Assessing quality-of-life in older people in care homes

Age Ageing. 2011 Jul;40(4):507-12. doi: 10.1093/ageing/afr027. Epub 2011 Mar 31.

Abstract

Background: many measures of quality-of-life (QoL) may not be suitable for older people in care homes, and do not cover the most relevant domains for individuals.

Objective: to describe QoL of older people living in care homes using the SEIQoL-DW and the two 10-point rating scales, and to describe how people were using these measures.

Design: we used quantitative methods to describe QoL, and qualitative methods to explore residents' experiences of completing the measures.

Setting: three care homes in the United Kingdom.

Sample: twenty residents.

Methods: residents completed the measures in interviews. We report descriptive statistics for QoL, the most important QoL domains for residents, completion rates and experiences of administering the instruments.

Results: the most important QoL domains identified in the SEIQoL-DW were leisure activities; family; relationships; social life; independence and peace and contentment. Physical limitations and difficulty in understanding the instructions and concepts made completing it a challenge. The SEIQoL index was strongly correlated with a single 10-point rating of current QoL (rho = 0.67, P = 0.007).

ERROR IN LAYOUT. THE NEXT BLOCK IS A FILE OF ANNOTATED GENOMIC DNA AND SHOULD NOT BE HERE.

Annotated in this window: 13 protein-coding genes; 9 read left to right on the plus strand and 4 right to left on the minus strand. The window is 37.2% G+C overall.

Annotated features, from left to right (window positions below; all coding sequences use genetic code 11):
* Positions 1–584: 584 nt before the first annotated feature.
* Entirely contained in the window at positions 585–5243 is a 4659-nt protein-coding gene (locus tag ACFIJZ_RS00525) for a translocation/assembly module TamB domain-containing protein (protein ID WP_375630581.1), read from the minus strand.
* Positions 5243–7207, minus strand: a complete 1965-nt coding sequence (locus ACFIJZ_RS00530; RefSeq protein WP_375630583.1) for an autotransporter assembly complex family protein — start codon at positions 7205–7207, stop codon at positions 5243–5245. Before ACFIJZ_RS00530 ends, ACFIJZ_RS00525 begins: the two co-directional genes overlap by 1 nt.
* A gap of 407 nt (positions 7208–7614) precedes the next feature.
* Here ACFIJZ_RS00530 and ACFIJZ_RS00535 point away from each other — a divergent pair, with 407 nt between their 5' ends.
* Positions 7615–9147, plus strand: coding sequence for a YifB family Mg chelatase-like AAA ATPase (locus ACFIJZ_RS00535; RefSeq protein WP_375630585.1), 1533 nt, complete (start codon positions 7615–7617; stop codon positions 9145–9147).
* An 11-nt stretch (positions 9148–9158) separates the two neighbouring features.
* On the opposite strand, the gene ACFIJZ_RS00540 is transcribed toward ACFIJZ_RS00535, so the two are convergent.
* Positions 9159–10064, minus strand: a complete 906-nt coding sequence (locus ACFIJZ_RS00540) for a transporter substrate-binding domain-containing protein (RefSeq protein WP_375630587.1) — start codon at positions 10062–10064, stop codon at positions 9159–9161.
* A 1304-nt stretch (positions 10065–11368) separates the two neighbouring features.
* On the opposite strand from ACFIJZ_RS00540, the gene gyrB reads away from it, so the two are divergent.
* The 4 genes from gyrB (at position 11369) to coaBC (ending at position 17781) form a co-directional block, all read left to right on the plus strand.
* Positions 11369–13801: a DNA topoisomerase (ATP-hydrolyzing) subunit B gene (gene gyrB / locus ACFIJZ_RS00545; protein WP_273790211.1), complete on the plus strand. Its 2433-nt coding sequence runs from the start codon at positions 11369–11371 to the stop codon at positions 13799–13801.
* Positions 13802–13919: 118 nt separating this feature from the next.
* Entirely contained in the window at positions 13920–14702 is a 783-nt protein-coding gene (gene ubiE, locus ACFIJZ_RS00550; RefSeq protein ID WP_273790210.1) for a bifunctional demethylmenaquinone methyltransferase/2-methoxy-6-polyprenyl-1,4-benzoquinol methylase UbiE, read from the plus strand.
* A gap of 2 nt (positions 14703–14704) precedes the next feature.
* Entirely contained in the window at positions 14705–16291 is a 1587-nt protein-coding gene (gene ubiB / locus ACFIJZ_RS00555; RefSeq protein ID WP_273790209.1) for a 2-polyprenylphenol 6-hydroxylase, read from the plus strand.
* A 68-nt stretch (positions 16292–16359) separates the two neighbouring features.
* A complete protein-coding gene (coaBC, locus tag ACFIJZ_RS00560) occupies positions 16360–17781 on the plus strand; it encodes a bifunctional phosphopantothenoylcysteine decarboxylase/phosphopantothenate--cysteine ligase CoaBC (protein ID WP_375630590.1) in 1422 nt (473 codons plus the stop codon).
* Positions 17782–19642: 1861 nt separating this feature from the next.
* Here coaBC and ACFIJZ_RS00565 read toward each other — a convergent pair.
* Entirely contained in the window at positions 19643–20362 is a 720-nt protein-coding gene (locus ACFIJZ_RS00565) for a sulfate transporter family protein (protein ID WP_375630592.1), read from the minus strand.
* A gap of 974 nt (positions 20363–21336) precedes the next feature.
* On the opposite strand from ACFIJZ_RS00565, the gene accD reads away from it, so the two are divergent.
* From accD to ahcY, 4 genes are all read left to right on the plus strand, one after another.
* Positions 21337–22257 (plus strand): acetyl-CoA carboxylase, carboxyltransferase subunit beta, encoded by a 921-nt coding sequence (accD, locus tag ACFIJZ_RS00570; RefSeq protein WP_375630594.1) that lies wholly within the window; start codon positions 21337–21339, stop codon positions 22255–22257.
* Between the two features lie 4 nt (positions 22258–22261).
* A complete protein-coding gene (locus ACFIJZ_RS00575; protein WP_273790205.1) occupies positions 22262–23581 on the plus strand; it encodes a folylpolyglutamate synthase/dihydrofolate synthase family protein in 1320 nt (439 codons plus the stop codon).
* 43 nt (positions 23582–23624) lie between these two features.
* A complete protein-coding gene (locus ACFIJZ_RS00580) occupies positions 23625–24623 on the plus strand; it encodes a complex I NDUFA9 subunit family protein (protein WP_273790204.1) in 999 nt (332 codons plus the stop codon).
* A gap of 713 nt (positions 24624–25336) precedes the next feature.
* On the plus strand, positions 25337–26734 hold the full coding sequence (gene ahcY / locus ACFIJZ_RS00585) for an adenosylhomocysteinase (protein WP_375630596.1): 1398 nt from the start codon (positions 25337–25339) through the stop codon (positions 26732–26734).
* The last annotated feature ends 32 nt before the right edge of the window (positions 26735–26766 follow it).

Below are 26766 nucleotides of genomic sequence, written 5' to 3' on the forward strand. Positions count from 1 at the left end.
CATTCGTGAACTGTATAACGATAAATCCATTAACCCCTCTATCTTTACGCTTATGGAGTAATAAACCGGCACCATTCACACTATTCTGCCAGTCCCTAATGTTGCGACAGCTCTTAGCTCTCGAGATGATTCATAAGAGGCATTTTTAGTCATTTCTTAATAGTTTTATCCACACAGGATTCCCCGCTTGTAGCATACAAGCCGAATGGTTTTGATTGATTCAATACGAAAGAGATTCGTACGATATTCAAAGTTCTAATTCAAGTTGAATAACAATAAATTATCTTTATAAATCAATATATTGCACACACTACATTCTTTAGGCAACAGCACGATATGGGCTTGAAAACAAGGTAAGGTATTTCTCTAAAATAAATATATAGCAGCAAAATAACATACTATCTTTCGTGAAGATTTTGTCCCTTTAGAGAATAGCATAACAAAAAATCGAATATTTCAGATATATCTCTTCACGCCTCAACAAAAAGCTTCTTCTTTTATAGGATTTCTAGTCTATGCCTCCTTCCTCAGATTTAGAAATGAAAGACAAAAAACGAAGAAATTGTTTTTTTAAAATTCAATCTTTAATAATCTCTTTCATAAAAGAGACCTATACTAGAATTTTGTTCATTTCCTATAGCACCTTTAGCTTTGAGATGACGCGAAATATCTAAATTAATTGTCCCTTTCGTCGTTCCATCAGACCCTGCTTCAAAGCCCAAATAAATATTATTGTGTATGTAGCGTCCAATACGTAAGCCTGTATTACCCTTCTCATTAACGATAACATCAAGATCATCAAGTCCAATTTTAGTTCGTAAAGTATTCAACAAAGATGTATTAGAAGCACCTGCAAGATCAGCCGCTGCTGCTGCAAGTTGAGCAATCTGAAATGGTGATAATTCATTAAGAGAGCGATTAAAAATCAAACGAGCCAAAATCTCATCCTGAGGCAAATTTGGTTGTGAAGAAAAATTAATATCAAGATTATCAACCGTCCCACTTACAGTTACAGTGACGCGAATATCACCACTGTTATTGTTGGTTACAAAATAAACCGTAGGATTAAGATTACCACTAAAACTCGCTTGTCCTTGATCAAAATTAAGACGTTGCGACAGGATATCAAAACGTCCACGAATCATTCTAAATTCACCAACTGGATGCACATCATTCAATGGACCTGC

Conclusions: to fully understand residents' QoL, detailed interview-based instruments, administered by an experienced interviewer are needed. To measure current QoL, for example, as an outcome measure, a simple single rating scale may suffice.

Publication types

  • Multicenter Study
  • Research Support, Non-U.S. Gov't

MeSH terms

  • Age Factors
  • Aged
  • Aging / psychology*
  • Female
  • Geriatric Assessment / methods*
  • Health Status Indicators*
  • Health Status*
  • Homes for the Aged*
  • Humans
  • Interviews as Topic
  • London
  • Male
  • Nursing Homes*
  • Predictive Value of Tests
  • Qualitative Research
  • Quality of Life*
  • Surveys and Questionnaires